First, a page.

Bachelor of Science in Urban and Regional Planning
The Urban and Regional Planning major develops skills in community economic development, environmental stewardship and sustainability, and planning for transportation, health, housing, and real estate in a global context.
This program has a Strategic Plan. This degree has been accredited by the Planning Accreditation Board since 1987.
The program offers both an accredited five-year Dual Bachelor of Science in Urban and Regional Planning (BSURP)/Master of Urban and Regional Planning (MURP) degree (Fast-Track Option), and an accredited BSURP degree.
Core areas of study include:
- UP120: Digital Graphic Comm./Design.
- UP201: Introduction to Urban and Regional Planning.
- UP314: Methods for Investigation of Urban Systems.
- UP353: Land Use Planning.
- UP365: Planning Law and Ethics.
- UP424: Geographic Information Systems and Design Tools for Planning.
- UP433: Introduction to Environmental Planning.
- UP454: Local Economic Planning.
- UP494: Planning Practicum (capstone).
Learn more about requirements and courses in Urban and Regional Planning, as well as other admissions and course sequencing information.
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This program is designed to prepare students to assume the responsibilities encountered in entry-level professional planning practice. Extra effort is made to incorporate practitioner lectures or community projects to reinforce the curricula and adequately prepare students for the workforce.
Undergraduate students complete planning courses that give a basic understanding of the history of urbanism, the theory and principles of urban design, and the relevant legal and administrative procedures. Students graduate with a solid understanding of the techniques of survey and research used in the analysis of the structure and growth of urban areas. They are taught written and graphic communication.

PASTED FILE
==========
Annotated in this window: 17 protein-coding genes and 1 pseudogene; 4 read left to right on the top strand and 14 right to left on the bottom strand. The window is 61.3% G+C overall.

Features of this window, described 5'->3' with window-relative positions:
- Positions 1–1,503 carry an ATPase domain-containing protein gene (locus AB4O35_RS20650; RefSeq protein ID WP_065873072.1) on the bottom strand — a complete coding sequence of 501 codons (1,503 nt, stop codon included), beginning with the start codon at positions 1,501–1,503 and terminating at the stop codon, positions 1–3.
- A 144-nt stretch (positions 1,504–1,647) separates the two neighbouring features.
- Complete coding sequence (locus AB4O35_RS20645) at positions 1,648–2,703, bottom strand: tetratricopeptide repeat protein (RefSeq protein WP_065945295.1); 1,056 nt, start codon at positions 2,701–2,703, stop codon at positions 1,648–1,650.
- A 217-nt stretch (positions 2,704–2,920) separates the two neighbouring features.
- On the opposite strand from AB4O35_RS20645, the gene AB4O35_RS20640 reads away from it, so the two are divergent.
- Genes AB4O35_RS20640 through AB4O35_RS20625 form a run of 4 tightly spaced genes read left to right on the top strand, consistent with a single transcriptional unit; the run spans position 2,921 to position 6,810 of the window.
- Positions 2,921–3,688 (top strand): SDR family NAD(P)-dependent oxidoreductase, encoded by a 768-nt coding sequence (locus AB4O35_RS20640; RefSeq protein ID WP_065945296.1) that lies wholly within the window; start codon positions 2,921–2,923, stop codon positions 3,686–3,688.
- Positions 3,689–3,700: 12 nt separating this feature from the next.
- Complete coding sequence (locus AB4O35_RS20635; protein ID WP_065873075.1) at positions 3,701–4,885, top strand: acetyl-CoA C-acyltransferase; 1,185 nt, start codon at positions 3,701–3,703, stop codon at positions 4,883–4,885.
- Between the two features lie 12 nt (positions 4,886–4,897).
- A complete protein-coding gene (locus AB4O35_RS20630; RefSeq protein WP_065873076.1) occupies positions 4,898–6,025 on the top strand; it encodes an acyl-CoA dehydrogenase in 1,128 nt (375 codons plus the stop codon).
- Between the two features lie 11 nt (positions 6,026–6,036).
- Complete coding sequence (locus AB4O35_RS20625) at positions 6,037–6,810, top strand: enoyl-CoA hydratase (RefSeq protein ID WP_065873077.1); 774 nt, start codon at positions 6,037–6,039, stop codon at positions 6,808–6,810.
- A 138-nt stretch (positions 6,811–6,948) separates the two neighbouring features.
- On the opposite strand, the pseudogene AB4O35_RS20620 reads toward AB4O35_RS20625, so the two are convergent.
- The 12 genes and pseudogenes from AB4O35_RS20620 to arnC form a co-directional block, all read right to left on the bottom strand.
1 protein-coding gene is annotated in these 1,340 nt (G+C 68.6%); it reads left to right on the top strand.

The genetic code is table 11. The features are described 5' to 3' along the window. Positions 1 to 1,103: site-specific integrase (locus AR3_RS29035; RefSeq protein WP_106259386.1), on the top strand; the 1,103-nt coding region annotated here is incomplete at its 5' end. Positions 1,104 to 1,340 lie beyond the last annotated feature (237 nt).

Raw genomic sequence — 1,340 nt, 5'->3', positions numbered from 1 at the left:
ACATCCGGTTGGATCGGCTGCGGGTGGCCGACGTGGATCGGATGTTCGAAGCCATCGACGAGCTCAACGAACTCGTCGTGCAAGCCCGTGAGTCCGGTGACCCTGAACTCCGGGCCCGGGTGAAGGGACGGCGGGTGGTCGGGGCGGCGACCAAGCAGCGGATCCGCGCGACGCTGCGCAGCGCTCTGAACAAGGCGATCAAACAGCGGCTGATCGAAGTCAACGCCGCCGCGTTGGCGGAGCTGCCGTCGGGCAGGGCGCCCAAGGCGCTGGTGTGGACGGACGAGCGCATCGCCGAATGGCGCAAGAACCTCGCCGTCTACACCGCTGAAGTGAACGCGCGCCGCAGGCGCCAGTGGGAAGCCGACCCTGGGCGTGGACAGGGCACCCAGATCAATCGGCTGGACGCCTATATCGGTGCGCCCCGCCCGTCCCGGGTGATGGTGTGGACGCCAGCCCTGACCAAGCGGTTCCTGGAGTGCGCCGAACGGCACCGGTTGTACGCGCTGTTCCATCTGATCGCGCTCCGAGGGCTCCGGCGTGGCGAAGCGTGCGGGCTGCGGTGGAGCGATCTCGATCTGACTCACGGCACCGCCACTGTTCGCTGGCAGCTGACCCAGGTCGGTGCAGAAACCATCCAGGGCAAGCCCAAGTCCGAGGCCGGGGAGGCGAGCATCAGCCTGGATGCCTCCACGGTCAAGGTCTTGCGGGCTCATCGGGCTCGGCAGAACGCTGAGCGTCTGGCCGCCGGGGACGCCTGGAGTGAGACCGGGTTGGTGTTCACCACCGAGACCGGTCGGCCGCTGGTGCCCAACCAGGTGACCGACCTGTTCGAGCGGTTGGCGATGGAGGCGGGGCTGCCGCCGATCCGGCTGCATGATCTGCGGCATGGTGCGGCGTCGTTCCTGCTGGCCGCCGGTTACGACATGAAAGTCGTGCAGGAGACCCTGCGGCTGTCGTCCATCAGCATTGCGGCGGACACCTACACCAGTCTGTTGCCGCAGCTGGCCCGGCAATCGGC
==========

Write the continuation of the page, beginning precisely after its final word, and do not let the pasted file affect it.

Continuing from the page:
The Bachelor of Science degree in Urban and Regional Planning integrates knowledge, skills, values and ethics to educate our future generation of planners in a comprehensive manner. Electives provide further strengthening of core areas through application, as well as integration with the program, goals and mission. This program offers several specializations and a curriculum targeted to best suit students’ educational goals, all of which adhere to the overall program mission in creating sustainable built environments.
Please visit the SPDC’s Student Services page for advising and internship information. For average costs for tuition, housing, financial aid and more, visit Tuition Cost and Aid.
For more information about planning or planning resources, visit the Michigan Association of Planning.
Urban and Regional Planning Graduates
See career outcomes for MSU urban and regional planning graduates, including salaries, top employers and employment locations.
- Planning departments and agencies.
- Community development organizations.
- Housing and real estate firms.
- Environmental planning.
- Policy making.
Students complete a required capstone “practicum” course in their last semester of study. This intensive course is designed for the students to utilize their knowledge and skills by working with local communities on real life planning projects. They are also encouraged to pursue internships during their time of study.
Students also develop technical skills in GIS research methods and data analysis for cities, regions and communities.
Faculty members and advisors maintain close relationships with urban and regional planning companies, which can help with internships, scholarships and employment in this industry.